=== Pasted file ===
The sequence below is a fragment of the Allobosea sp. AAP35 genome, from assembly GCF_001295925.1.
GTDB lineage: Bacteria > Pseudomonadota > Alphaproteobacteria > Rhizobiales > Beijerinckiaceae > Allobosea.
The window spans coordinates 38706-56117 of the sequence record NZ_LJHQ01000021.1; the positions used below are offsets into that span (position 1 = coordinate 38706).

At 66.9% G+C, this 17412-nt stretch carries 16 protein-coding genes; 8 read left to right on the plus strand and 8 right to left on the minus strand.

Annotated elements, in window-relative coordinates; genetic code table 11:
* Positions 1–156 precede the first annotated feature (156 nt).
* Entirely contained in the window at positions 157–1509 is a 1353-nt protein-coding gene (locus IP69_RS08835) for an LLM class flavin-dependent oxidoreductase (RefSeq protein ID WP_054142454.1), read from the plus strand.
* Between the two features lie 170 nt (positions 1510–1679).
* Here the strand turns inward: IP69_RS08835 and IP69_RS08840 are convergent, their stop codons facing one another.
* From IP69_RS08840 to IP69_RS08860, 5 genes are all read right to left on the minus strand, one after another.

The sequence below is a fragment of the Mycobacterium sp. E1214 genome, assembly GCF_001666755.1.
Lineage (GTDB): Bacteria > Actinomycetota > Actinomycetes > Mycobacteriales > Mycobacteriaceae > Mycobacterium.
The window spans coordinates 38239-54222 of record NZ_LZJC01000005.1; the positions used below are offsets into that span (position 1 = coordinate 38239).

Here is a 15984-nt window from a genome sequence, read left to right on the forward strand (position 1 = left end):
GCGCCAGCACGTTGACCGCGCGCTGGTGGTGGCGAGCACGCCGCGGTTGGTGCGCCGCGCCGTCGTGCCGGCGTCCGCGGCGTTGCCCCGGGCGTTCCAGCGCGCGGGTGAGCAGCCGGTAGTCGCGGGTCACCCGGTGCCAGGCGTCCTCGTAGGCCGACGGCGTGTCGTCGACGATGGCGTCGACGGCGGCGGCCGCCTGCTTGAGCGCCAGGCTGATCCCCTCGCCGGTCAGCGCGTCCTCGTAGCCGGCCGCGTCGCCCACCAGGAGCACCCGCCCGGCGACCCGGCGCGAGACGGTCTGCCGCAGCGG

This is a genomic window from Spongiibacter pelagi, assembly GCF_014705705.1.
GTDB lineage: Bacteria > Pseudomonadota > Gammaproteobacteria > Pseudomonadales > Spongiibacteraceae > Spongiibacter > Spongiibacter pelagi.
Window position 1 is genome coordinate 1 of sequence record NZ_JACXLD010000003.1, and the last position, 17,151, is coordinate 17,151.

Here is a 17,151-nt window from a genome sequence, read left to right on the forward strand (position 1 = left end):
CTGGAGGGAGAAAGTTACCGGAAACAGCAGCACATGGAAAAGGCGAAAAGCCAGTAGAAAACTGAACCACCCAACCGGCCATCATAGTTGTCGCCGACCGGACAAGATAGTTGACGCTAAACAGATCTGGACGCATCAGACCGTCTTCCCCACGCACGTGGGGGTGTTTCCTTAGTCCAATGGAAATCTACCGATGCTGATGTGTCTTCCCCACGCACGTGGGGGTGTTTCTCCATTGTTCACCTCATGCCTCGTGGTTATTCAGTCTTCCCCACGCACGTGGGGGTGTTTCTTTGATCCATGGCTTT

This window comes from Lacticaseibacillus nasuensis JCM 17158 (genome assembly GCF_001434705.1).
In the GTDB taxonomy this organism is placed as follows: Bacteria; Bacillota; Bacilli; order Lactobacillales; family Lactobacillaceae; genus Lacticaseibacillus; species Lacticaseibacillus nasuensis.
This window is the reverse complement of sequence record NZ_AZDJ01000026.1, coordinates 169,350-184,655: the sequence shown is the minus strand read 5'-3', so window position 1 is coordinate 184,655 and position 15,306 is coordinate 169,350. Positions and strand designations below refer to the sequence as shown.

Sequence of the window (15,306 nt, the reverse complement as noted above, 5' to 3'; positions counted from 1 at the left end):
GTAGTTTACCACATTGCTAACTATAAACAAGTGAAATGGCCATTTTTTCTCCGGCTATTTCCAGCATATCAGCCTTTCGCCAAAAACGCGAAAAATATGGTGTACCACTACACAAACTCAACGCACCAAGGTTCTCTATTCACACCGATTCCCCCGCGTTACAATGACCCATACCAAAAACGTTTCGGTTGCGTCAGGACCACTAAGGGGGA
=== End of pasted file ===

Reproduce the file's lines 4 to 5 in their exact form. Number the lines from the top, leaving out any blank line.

At 66.9% G+C, this 17412-nt stretch carries 16 protein-coding genes; 8 read left to right on the plus strand and 8 right to left on the minus strand.

Annotated elements, in window-relative coordinates; genetic code table 11: